Hi-Fi Rush now combines action gameplay with rhythmic elements: the beating takes place to the beat of the music. The unusual concept, penned by the horror experts at Tango Softworkds (The Evil Within, Ghostwire: Tokyo), of all people, is well received.
The concept is unusual Anyway: Hero Chai only wants a robotic arm and also has his MP3 player built in. From now on he can perceive the “rhythm” of his surroundings, which helps him to call the perpetrators to account in the form of an evil corporation and to thwart their plans.
Music is everywhere
Music in Hi-Fi Rush should be more than just a soundtrack or gimmick, the title should become the “baby driver of video games”. Everything is determined by the rhythm, explains publisher Microsoft, from platforming to traps to fights, in which the opponents announce upcoming attacks more “with sound than with animations”.
The music comes mainly from Tango Softworks, but if the story comes to the fore or bosses appear on the scene, the works of well-known artists such as Nine Inch Nails “1,000,000” can be heard. With this concept, Hi-Fi Rush is a bit reminiscent of Metal Hellsinger, albeit with a more mainstream soundscape.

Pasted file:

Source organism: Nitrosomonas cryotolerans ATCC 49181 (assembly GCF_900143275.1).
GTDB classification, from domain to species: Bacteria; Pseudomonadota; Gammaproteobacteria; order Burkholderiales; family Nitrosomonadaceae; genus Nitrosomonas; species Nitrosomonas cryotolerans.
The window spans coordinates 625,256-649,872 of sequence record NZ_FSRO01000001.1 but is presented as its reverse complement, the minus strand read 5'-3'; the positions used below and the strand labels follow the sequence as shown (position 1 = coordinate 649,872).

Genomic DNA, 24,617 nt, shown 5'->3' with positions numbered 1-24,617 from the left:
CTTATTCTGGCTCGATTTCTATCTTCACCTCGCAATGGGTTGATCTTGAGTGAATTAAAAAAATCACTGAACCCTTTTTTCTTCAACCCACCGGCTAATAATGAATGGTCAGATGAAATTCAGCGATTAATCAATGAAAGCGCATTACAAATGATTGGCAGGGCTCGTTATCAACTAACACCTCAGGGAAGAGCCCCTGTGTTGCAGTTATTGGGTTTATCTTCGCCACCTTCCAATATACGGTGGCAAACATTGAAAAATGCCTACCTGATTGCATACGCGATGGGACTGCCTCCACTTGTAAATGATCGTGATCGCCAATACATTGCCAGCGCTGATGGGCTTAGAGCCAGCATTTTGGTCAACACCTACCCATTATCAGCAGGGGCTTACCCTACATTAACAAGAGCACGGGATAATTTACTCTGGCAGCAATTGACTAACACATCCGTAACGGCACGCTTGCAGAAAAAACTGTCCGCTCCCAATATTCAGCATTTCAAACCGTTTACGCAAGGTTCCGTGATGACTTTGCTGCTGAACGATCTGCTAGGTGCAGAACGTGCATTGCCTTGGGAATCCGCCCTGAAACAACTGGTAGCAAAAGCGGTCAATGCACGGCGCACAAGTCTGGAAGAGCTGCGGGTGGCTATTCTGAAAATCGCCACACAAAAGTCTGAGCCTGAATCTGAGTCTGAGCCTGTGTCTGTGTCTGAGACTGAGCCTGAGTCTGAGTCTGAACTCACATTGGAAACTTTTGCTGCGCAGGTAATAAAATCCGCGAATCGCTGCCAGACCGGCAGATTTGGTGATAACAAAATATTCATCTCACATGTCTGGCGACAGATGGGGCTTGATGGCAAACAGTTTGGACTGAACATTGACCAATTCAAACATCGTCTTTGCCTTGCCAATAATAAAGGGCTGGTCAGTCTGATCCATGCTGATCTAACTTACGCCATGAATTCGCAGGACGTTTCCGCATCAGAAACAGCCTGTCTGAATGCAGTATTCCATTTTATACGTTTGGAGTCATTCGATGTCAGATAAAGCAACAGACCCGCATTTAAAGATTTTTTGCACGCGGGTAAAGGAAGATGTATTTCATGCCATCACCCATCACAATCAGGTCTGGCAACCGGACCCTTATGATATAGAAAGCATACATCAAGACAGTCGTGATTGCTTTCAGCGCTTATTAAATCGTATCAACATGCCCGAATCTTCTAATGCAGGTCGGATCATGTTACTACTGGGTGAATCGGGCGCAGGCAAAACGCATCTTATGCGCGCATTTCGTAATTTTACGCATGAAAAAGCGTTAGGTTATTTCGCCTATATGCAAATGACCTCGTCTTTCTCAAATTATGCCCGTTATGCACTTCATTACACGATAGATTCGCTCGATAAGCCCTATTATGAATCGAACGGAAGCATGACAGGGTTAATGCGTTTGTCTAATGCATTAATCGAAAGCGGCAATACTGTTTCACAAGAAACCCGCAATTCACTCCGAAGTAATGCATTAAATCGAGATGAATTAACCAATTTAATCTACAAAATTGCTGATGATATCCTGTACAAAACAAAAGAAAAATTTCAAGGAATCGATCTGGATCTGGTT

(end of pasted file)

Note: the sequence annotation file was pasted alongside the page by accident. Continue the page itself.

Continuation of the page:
Microsoft announced the game parallel to its release to create a bang. Hi-Fi Rush can be purchased for around 30 euros on Steam with Denuvo DRM, in the Microsoft Store, as part of Game Pass and for the Xbox Series X|S. Hardware requirements remain trivial at the lower end, little more than an office PC is needed to be able to render the cartoon graphics.
The concept has been well received. Of the currently around 500 reviews on Steam, 98 percent are positive. Soundtrack, art design, story and, above all, gameplay spark: Buyers praise the fact that music and movement flow smoothly into one another, and the comparison to Baby Driver also falls on Steam. What is basically convincing is a fresh, well-implemented idea.